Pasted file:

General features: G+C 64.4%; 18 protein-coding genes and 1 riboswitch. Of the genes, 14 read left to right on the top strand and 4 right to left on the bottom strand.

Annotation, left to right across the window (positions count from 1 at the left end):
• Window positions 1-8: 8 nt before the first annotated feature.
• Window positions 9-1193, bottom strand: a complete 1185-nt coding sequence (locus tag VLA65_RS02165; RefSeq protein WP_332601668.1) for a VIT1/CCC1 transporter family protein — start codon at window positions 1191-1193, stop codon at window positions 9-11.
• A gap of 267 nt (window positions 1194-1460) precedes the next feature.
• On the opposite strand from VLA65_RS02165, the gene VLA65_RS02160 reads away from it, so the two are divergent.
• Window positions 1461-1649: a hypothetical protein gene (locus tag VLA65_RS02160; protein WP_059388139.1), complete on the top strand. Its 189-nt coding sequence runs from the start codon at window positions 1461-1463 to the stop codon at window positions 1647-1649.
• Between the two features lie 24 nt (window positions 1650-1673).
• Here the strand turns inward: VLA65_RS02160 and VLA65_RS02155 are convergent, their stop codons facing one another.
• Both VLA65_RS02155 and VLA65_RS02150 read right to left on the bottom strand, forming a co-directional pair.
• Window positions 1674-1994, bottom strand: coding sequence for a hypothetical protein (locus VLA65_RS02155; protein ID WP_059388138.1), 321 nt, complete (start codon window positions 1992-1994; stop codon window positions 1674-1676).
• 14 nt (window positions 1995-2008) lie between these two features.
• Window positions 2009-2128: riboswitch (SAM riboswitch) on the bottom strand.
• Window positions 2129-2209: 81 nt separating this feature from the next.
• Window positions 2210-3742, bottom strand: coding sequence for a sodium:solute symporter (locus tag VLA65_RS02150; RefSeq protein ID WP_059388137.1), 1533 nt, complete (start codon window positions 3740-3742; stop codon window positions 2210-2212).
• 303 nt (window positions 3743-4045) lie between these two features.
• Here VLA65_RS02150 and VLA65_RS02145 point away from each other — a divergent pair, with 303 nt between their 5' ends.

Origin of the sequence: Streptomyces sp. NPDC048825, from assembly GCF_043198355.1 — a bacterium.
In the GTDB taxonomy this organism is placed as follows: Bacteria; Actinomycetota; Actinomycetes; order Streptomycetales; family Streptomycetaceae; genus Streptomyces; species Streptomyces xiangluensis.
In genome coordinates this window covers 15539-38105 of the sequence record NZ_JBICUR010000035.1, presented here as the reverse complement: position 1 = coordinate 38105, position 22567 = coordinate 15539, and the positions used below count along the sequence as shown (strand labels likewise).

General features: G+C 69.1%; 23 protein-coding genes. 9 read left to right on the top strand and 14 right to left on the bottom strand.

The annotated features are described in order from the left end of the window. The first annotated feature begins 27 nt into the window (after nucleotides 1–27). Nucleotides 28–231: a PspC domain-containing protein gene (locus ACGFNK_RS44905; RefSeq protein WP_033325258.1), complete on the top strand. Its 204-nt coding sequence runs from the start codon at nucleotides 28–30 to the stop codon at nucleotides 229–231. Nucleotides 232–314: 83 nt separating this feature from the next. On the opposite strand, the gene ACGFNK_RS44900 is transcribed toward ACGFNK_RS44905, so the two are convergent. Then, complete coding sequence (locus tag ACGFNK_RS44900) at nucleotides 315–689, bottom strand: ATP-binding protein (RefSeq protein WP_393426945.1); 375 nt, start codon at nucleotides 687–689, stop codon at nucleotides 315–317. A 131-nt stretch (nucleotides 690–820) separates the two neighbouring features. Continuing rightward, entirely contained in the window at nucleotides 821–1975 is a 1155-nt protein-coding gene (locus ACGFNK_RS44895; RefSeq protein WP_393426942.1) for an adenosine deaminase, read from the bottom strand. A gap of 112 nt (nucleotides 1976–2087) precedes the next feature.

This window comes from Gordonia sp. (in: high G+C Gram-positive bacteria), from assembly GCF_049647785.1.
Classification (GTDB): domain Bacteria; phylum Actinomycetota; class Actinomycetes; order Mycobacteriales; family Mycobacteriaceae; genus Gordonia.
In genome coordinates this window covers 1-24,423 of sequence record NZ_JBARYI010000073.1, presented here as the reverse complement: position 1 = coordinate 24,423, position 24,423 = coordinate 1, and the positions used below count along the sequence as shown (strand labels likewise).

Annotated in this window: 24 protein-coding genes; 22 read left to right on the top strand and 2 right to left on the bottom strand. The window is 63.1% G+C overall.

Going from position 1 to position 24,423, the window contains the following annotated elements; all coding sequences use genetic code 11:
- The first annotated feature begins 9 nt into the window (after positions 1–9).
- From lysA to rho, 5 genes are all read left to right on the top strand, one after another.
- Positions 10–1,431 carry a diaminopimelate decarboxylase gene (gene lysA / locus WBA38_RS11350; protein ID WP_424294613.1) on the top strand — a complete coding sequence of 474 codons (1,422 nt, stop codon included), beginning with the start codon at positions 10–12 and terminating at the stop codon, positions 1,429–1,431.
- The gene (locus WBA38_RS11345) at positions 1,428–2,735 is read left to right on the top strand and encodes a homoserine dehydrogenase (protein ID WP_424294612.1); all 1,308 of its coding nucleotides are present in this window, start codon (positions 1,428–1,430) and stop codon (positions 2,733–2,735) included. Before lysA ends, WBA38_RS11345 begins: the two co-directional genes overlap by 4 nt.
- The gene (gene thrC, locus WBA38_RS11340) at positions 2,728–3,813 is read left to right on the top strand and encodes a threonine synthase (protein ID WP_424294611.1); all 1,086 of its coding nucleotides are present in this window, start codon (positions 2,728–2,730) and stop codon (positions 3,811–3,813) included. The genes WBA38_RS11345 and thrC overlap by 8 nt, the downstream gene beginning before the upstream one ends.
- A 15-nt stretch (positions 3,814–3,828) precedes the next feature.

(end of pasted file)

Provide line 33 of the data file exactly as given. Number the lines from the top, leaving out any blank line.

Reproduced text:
- A 15-nt stretch (positions 3,814–3,828) precedes the next feature.